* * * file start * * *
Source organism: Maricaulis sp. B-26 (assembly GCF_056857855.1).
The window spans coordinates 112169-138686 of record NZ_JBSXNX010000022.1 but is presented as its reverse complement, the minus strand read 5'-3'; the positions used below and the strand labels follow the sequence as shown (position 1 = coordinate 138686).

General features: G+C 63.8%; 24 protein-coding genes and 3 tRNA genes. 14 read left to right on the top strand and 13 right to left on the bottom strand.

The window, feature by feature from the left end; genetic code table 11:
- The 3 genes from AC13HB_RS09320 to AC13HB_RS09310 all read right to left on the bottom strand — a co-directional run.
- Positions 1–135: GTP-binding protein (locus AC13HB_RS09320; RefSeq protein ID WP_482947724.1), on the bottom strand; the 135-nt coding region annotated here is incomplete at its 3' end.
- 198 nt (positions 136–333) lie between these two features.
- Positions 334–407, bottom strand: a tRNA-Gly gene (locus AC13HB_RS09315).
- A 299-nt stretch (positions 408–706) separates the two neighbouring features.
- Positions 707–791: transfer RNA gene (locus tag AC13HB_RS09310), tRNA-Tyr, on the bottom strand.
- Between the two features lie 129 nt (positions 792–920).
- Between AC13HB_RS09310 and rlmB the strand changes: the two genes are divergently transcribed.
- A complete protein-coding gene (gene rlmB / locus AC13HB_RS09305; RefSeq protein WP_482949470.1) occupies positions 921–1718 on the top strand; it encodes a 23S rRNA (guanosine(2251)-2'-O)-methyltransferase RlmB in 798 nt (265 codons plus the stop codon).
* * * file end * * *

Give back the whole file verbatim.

Source organism: Maricaulis sp. B-26 (assembly GCF_056857855.1).
The window spans coordinates 112169-138686 of record NZ_JBSXNX010000022.1 but is presented as its reverse complement, the minus strand read 5'-3'; the positions used below and the strand labels follow the sequence as shown (position 1 = coordinate 138686).

General features: G+C 63.8%; 24 protein-coding genes and 3 tRNA genes. 14 read left to right on the top strand and 13 right to left on the bottom strand.

The window, feature by feature from the left end; genetic code table 11:
- The 3 genes from AC13HB_RS09320 to AC13HB_RS09310 all read right to left on the bottom strand — a co-directional run.
- Positions 1–135: GTP-binding protein (locus AC13HB_RS09320; RefSeq protein ID WP_482947724.1), on the bottom strand; the 135-nt coding region annotated here is incomplete at its 3' end.
- 198 nt (positions 136–333) lie between these two features.
- Positions 334–407, bottom strand: a tRNA-Gly gene (locus AC13HB_RS09315).
- A 299-nt stretch (positions 408–706) separates the two neighbouring features.
- Positions 707–791: transfer RNA gene (locus tag AC13HB_RS09310), tRNA-Tyr, on the bottom strand.
- Between the two features lie 129 nt (positions 792–920).
- Between AC13HB_RS09310 and rlmB the strand changes: the two genes are divergently transcribed.
- A complete protein-coding gene (gene rlmB / locus AC13HB_RS09305; RefSeq protein WP_482949470.1) occupies positions 921–1718 on the top strand; it encodes a 23S rRNA (guanosine(2251)-2'-O)-methyltransferase RlmB in 798 nt (265 codons plus the stop codon).